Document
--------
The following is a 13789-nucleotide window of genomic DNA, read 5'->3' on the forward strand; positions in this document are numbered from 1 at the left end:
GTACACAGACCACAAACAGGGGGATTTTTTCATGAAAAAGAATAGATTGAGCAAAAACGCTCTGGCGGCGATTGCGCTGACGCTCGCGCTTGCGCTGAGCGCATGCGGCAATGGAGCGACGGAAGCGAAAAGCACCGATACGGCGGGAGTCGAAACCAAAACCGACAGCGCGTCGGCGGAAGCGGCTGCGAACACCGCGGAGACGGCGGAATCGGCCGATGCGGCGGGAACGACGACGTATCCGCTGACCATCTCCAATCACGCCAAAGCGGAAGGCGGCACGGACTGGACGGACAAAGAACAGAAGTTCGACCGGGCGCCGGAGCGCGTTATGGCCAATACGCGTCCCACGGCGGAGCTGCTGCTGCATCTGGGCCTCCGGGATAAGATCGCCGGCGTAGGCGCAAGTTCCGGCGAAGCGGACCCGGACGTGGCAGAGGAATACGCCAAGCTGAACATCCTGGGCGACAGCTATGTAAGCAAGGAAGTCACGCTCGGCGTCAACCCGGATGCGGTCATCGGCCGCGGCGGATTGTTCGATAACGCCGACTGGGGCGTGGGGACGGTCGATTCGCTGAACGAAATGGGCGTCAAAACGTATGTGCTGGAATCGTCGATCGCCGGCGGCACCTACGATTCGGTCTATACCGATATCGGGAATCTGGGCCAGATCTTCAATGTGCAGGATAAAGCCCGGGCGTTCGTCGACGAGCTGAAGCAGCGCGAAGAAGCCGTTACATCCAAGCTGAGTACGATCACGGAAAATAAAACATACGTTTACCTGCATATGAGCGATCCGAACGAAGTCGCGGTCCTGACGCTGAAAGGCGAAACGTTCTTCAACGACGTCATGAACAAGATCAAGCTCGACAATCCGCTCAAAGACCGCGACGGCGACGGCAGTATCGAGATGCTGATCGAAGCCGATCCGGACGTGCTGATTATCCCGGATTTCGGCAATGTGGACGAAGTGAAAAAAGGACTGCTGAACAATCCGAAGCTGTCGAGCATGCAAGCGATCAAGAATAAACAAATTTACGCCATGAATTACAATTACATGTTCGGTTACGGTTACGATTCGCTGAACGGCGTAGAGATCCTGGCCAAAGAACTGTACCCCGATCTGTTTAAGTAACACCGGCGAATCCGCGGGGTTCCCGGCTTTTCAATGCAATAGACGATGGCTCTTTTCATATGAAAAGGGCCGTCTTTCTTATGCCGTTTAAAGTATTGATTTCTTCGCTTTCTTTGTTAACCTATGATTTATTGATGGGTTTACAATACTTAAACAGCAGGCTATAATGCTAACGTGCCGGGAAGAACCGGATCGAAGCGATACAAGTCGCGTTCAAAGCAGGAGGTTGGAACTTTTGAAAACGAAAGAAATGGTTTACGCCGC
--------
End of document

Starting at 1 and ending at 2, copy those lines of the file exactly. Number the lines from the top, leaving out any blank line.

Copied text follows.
The following is a 13789-nucleotide window of genomic DNA, read 5'->3' on the forward strand; positions in this document are numbered from 1 at the left end:
GTACACAGACCACAAACAGGGGGATTTTTTCATGAAAAAGAATAGATTGAGCAAAAACGCTCTGGCGGCGATTGCGCTGACGCTCGCGCTTGCGCTGAGCGCATGCGGCAATGGAGCGACGGAAGCGAAAAGCACCGATACGGCGGGAGTCGAAACCAAAACCGACAGCGCGTCGGCGGAAGCGGCTGCGAACACCGCGGAGACGGCGGAATCGGCCGATGCGGCGGGAACGACGACGTATCCGCTGACCATCTCCAATCACGCCAAAGCGGAAGGCGGCACGGACTGGACGGACAAAGAACAGAAGTTCGACCGGGCGCCGGAGCGCGTTATGGCCAATACGCGTCCCACGGCGGAGCTGCTGCTGCATCTGGGCCTCCGGGATAAGATCGCCGGCGTAGGCGCAAGTTCCGGCGAAGCGGACCCGGACGTGGCAGAGGAATACGCCAAGCTGAACATCCTGGGCGACAGCTATGTAAGCAAGGAAGTCACGCTCGGCGTCAACCCGGATGCGGTCATCGGCCGCGGCGGATTGTTCGATAACGCCGACTGGGGCGTGGGGACGGTCGATTCGCTGAACGAAATGGGCGTCAAAACGTATGTGCTGGAATCGTCGATCGCCGGCGGCACCTACGATTCGGTCTATACCGATATCGGGAATCTGGGCCAGATCTTCAATGTGCAGGATAAAGCCCGGGCGTTCGTCGACGAGCTGAAGCAGCGCGAAGAAGCCGTTACATCCAAGCTGAGTACGATCACGGAAAATAAAACATACGTTTACCTGCATATGAGCGATCCGAACGAAGTCGCGGTCCTGACGCTGAAAGGCGAAACGTTCTTCAACGACGTCATGAACAAGATCAAGCTCGACAATCCGCTCAAAGACCGCGACGGCGACGGCAGTATCGAGATGCTGATCGAAGCCGATCCGGACGTGCTGATTATCCCGGATTTCGGCAATGTGGACGAAGTGAAAAAAGGACTGCTGAACAATCCGAAGCTGTCGAGCATGCAAGCGATCAAGAATAAACAAATTTACGCCATGAATTACAATTACATGTTCGGTTACGGTTACGATTCGCTGAACGGCGTAGAGATCCTGGCCAAAGAACTGTACCCCGATCTGTTTAAGTAACACCGGCGAATCCGCGGGGTTCCCGGCTTTTCAATGCAATAGACGATGGCTCTTTTCATATGAAAAGGGCCGTCTTTCTTATGCCGTTTAAAGTATTGATTTCTTCGCTTTCTTTGTTAACCTATGATTTATTGATGGGTTTACAATACTTAAACAGCAGGCTATAATGCTAACGTGCCGGGAAGAACCGGATCGAAGCGATACAAGTCGCGTTCAAAGCAGGAGGTTGGAACTTTTGAAAACGAAAGAAATGGTTTACGCCGC